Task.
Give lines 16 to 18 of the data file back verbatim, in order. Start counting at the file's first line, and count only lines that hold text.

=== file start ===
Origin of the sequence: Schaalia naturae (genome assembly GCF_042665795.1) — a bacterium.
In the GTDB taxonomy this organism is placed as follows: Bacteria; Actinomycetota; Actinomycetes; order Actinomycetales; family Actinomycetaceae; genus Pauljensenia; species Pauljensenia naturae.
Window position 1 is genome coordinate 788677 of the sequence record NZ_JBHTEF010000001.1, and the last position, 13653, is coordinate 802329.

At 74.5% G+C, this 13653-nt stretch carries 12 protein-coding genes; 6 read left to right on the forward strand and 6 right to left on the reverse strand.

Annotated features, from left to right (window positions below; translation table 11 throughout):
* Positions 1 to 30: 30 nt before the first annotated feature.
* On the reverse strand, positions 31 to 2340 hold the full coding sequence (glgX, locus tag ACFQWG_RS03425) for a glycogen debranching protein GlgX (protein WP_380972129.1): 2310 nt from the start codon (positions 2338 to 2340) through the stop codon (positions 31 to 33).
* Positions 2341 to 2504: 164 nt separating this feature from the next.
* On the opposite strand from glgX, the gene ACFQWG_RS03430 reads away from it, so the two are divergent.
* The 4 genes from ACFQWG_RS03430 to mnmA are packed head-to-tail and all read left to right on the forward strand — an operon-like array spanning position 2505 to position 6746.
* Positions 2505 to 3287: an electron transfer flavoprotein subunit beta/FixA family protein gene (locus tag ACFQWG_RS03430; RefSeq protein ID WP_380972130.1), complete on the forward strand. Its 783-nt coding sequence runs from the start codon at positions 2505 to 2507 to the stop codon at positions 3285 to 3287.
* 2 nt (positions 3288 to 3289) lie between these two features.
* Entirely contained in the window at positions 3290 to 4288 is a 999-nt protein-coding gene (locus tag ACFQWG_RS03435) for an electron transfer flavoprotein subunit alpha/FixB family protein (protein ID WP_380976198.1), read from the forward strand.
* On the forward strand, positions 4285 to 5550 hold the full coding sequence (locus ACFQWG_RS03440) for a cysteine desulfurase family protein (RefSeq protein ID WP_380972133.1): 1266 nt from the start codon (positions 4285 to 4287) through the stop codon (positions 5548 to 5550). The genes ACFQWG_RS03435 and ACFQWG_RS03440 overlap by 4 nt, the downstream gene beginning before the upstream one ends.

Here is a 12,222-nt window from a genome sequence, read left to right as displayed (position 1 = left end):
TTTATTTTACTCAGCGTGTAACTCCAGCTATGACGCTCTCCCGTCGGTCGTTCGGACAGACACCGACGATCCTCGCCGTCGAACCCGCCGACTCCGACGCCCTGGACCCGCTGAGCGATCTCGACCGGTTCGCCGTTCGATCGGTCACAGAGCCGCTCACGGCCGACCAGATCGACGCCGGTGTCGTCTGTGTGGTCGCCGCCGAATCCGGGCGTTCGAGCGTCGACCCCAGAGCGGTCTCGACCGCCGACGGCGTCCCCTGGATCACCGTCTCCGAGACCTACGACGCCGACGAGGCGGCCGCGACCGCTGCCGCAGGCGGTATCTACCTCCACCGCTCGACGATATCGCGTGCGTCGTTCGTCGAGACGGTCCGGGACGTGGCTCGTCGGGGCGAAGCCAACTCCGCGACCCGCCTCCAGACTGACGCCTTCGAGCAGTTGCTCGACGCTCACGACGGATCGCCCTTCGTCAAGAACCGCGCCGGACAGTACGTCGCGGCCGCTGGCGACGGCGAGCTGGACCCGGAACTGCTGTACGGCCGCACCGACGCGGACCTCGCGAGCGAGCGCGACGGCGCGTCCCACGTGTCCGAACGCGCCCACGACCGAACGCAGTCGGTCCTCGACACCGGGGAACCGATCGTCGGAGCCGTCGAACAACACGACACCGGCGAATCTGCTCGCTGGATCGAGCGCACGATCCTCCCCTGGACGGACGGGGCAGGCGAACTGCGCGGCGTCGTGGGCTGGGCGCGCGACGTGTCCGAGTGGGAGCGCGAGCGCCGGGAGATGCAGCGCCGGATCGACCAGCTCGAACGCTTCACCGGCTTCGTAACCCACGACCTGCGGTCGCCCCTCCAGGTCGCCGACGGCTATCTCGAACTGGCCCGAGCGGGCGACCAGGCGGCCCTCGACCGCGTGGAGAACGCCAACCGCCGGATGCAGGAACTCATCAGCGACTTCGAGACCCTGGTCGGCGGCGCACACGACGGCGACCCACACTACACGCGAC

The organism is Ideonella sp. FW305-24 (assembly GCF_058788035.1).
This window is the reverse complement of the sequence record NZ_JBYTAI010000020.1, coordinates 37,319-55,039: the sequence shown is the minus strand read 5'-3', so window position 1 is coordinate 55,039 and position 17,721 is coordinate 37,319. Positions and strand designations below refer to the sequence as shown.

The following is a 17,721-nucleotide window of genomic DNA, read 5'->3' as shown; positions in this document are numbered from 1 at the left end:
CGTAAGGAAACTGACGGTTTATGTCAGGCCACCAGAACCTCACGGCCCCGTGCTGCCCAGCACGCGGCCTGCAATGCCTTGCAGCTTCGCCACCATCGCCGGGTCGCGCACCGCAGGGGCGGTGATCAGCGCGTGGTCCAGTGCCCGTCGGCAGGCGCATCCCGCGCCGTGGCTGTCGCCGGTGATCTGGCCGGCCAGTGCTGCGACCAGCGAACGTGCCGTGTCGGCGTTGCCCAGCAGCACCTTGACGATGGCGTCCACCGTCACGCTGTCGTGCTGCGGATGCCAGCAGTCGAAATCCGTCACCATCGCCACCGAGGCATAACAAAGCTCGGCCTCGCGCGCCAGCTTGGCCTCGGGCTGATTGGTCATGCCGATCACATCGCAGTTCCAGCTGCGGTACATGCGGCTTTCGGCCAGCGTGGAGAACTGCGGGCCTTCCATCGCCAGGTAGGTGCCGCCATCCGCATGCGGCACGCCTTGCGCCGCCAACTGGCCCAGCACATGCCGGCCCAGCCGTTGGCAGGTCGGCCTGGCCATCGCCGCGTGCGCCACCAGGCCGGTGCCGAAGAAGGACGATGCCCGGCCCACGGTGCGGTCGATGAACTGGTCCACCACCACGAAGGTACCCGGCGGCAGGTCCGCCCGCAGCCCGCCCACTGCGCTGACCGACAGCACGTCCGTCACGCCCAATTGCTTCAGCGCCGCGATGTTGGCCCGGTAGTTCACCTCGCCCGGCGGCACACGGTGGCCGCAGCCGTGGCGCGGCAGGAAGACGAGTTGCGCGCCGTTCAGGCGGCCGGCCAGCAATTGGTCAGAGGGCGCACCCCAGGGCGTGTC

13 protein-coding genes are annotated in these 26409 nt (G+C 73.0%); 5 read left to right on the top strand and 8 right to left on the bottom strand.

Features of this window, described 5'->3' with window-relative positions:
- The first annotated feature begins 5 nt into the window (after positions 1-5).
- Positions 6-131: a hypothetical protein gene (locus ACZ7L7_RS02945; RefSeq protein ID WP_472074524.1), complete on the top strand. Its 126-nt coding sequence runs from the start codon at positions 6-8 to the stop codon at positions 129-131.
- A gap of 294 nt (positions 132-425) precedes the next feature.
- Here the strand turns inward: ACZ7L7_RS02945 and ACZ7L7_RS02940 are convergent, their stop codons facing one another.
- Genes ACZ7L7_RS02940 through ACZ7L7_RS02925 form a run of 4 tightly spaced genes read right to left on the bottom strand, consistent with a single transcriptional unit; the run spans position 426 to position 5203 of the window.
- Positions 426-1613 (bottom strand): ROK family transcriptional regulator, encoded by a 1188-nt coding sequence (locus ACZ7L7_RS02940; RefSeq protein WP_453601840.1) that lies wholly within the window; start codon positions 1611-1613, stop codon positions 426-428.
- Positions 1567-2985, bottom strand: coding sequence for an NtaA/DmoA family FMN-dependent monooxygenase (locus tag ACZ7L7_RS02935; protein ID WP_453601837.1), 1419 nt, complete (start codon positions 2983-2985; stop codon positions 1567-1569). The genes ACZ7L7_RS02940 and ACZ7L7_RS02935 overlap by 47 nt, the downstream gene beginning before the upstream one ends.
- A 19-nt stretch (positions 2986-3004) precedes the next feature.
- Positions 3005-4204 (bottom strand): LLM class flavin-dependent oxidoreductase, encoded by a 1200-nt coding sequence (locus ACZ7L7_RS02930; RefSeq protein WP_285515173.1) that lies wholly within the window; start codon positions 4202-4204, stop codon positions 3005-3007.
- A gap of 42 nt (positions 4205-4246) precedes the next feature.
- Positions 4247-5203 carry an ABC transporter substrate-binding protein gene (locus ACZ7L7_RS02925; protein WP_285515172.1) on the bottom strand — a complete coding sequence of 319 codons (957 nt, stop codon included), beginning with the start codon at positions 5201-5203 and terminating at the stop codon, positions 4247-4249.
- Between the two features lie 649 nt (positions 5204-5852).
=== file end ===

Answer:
TTTATTTTACTCAGCGTGTAACTCCAGCTATGACGCTCTCCCGTCGGTCGTTCGGACAGACACCGACGATCCTCGCCGTCGAACCCGCCGACTCCGACGCCCTGGACCCGCTGAGCGATCTCGACCGGTTCGCCGTTCGATCGGTCACAGAGCCGCTCACGGCCGACCAGATCGACGCCGGTGTCGTCTGTGTGGTCGCCGCCGAATCCGGGCGTTCGAGCGTCGACCCCAGAGCGGTCTCGACCGCCGACGGCGTCCCCTGGATCACCGTCTCCGAGACCTACGACGCCGACGAGGCGGCCGCGACCGCTGCCGCAGGCGGTATCTACCTCCACCGCTCGACGATATCGCGTGCGTCGTTCGTCGAGACGGTCCGGGACGTGGCTCGTCGGGGCGAAGCCAACTCCGCGACCCGCCTCCAGACTGACGCCTTCGAGCAGTTGCTCGACGCTCACGACGGATCGCCCTTCGTCAAGAACCGCGCCGGACAGTACGTCGCGGCCGCTGGCGACGGCGAGCTGGACCCGGAACTGCTGTACGGCCGCACCGACGCGGACCTCGCGAGCGAGCGCGACGGCGCGTCCCACGTGTCCGAACGCGCCCACGACCGAACGCAGTCGGTCCTCGACACCGGGGAACCGATCGTCGGAGCCGTCGAACAACACGACACCGGCGAATCTGCTCGCTGGATCGAGCGCACGATCCTCCCCTGGACGGACGGGGCAGGCGAACTGCGCGGCGTCGTGGGCTGGGCGCGCGACGTGTCCGAGTGGGAGCGCGAGCGCCGGGAGATGCAGCGCCGGATCGACCAGCTCGAACGCTTCACCGGCTTCGTAACCCACGACCTGCGGTCGCCCCTCCAGGTCGCCGACGGCTATCTCGAACTGGCCCGAGCGGGCGACCAGGCGGCCCTCGACCGCGTGGAGAACGCCAACCGCCGGATGCAGGAACTCATCAGCGACTTCGAGACCCTGGTCGGCGGCGCACACGACGGCGACCCACACTACACGCGAC

The organism is Ideonella sp. FW305-24 (assembly GCF_058788035.1).
This window is the reverse complement of the sequence record NZ_JBYTAI010000020.1, coordinates 37,319-55,039: the sequence shown is the minus strand read 5'-3', so window position 1 is coordinate 55,039 and position 17,721 is coordinate 37,319. Positions and strand designations below refer to the sequence as shown.